Snowflake controversy went according to plan, claims MoD

The British Army has gone on the offensive after being mocked for a new recruitment campaign targeting young people.

The MoD's latest recruitment campaign was criticised on social media
The MoD's latest recruitment campaign was criticised on social media

Its latest attempt to attract young people to a career in the armed forces aims to appeal to them by turning stereotypes about the generation on their head.

Created by Karmarama, the campaign includes executions in the style of the iconic Lord Kitchener poster from World War I directed at groups including "snowflakes", "binge gamers" and "selfie addicts", while TV ads depict how the same personality types could prove beneficial in the Army.

The new approach has received widespread criticism from various quarters.

But Lieutenant General Tyrone Urch, commander of the Army Home Command, claims that the posters – using derogatory phrases such as 'snowflake' – were designed to create controversy and have achieved their purpose.

Appearing before the Public Accounts Select Committee on Monday, he said: "The recruitment campaign has got nothing to do with those posters, really. The posters are designed to start a debate."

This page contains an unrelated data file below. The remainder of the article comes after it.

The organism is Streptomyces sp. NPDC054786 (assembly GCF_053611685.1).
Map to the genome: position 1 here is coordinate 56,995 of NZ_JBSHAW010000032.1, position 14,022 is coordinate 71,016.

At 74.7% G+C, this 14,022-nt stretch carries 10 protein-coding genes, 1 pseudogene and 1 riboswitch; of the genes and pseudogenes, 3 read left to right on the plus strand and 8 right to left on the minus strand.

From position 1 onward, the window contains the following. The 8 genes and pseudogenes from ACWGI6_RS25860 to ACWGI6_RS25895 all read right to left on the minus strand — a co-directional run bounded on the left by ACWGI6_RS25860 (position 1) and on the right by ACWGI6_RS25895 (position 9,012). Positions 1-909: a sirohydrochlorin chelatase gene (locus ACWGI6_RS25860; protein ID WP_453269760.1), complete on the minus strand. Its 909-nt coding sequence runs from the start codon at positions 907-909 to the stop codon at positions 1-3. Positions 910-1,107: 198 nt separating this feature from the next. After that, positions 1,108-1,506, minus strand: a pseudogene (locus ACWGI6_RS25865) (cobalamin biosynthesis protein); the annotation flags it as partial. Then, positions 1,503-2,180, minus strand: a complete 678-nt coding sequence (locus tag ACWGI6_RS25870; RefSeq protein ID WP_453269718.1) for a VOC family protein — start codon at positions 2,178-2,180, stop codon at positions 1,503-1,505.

The senior officer was giving evidence to the committee's inquiry into Capita's contracts with the Ministry of Defence, including army recruitment.

He characterised those he has come across "who don’t like" the posters as either "too old to join the army, have been in the army, are senior people in the army or retired from the army".

Lt Gen Urch reiterated the purpose of the posters. "They were genuinely designed to start a debate – thankfully they did just that. So The posters started the debate; the TV ads, which I think are amazing, are genuinely inspirational and really good."

The ads, launched earlier this month, have been ridiculed on social media, with critics on Twitter pointing out that the campaign made use of stereotypes that may be held by older people, but are probably not recognised by the target audience itself.

Others, meanwhile, objected to the Force carrying out a recruitment campaign, full stop.

The response was not universally critical, however: some commentators offered a positive take on the campaign's strategy.

And others produced what they considered more apt renditions of the ads.

But as Lucy Fisher, defence journalist at The Times, pointed out, the success of a campaign is not necessarily proportionate to its likeability.

And the posters have made a major – and immediate – impact in terms of generating interest in joining the army, according to Lt Gen Urch.


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